We are several weeks into the “new normal”— law firms and entire organizations working remotely, schools and daycares closed, and working parents juggling the roles of lawyer, parent and teacher. For many, the challenge of adjusting to a 100 percent remote work environment has been difficult enough, but for many working parents, adding the demand of being a 24/7 parent feels insurmountable.
While many law firms have shown patience and understanding in the initial weeks, the new normal has no end date in sight, so the flexibility that has thus far been afforded to attorneys will need to continue indefinitely.
What WFH with Kids Looks Like
The struggle for working parents is not that they would rather be at work than spend time with their children; it’s the struggle to be all things to all people. It’s the challenge of figuring out how to give 100 percent to being a lawyer and a parent that feels impossible. It’s the guilt that many already feel about being a working parent that is now growing every day. It’s the feeling of failure of not being able to be both the lawyer and parent that you want to be. Children of all ages require attention and help in different ways throughout the day that result in a division of time and attention.
Those with young children must be hands-on all day. Babies cannot be left alone or feed themselves. If those little ones are toddlers, then they demand a playmate and will only focus on a task for a minimal amount of time before they move on to something else that requires instruction or participation. Taking conference calls between activities, meals and nap time becomes the norm.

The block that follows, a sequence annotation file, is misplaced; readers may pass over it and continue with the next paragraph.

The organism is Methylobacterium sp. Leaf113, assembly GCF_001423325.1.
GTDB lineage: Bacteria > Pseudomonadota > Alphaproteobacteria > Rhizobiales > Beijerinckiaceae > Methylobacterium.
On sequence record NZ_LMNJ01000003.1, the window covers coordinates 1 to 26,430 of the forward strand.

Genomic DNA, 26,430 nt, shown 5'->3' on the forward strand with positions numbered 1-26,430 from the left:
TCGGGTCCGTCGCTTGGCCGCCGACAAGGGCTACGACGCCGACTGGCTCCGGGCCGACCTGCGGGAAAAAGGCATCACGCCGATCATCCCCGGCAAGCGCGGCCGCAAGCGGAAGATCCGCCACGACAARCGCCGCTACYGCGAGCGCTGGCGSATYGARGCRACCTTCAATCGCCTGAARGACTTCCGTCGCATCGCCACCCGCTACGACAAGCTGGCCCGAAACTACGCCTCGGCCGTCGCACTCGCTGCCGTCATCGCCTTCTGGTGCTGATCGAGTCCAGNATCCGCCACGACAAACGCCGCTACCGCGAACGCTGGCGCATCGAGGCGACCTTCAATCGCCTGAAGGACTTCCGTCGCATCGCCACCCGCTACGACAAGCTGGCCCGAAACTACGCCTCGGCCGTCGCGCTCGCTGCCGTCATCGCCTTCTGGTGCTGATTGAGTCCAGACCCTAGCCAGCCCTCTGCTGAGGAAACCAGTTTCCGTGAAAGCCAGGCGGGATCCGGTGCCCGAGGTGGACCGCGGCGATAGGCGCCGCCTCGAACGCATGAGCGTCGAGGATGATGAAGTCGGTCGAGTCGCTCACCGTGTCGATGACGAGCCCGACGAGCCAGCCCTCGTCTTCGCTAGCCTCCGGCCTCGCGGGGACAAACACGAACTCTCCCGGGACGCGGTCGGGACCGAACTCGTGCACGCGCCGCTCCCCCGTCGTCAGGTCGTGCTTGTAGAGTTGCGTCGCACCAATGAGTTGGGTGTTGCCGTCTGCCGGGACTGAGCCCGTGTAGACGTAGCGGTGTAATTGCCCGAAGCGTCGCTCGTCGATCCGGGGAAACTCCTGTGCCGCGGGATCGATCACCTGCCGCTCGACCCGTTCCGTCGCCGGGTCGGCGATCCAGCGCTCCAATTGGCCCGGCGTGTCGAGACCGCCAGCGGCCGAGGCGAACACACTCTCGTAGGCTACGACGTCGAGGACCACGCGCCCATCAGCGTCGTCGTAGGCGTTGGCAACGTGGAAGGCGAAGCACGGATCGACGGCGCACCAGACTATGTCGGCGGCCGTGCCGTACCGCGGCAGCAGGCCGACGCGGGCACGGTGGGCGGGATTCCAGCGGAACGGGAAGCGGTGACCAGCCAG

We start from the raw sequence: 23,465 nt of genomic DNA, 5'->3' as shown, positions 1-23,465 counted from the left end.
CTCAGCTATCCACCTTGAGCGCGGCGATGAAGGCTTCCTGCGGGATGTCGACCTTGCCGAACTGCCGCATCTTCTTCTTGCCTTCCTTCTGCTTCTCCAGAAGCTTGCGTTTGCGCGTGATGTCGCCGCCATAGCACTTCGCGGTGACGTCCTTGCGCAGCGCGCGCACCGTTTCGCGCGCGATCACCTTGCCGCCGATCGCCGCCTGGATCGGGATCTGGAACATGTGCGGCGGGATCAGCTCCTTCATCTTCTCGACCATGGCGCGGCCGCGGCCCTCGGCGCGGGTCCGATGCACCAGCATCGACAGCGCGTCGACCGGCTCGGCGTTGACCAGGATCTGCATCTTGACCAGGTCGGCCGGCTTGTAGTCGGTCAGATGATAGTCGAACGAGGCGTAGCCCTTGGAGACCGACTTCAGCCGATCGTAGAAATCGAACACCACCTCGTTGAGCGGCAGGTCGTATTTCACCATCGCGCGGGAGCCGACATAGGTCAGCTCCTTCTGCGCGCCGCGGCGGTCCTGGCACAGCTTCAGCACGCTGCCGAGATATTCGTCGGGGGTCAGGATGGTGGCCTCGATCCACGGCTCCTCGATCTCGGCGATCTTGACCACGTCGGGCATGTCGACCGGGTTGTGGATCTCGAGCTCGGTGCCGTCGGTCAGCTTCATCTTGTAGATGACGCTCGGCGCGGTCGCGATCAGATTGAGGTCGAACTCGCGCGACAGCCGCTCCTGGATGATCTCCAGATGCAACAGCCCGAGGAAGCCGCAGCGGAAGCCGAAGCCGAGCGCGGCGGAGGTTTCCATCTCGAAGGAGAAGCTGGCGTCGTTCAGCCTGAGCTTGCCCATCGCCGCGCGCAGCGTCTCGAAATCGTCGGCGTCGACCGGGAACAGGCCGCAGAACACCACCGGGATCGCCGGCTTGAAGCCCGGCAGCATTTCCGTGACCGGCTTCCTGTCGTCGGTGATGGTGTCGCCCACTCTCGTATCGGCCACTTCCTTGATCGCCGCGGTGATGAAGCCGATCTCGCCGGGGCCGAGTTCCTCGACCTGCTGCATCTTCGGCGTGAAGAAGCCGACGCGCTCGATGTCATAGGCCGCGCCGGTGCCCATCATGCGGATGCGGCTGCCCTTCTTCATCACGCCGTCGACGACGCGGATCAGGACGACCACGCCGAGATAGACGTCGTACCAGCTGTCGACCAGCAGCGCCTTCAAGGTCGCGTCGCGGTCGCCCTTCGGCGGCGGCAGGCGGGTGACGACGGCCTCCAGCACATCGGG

Those with school-aged children have the added responsibility of teacher or at the very least watchdog to get schoolwork done. While these children are generally old enough to be independent and entertain themselves, their learning needs to continue, and someone needs to address math problems, help with a science experiment or show them how to use the technology in your home.
When a working parent has multiple children of varying ages, the struggle becomes exponentially challenging as they get pulled in multiple directions all the while trying to do what they need to do for themselves.
There are some working parents who have someone else at home to pick up the slack, like a spouse or live-in grandparent, who they can trade back and forth with throughout the day, but there are many who are single parents or have a partner who is essential and not home all day. The question becomes how one uses their time wisely and completes all the tasks at hand. Stress and anxiety take over; fear of job loss sets in; and the internal struggle ensues.
How Working Parents Make This Work
There is no right way to be a parent working from home with kids. Communication, support and creativity are essential to making this work.
Start with communication within your own household. Coordinate with your partner on your work schedules and decide who can take on certain responsibilities during certain blocks of time. Then communicate with your team. Let them know the situation at home and how you are structuring your day to be the most productive. Being upfront and honest will help manage everyone’s expectations and show you are giving your all.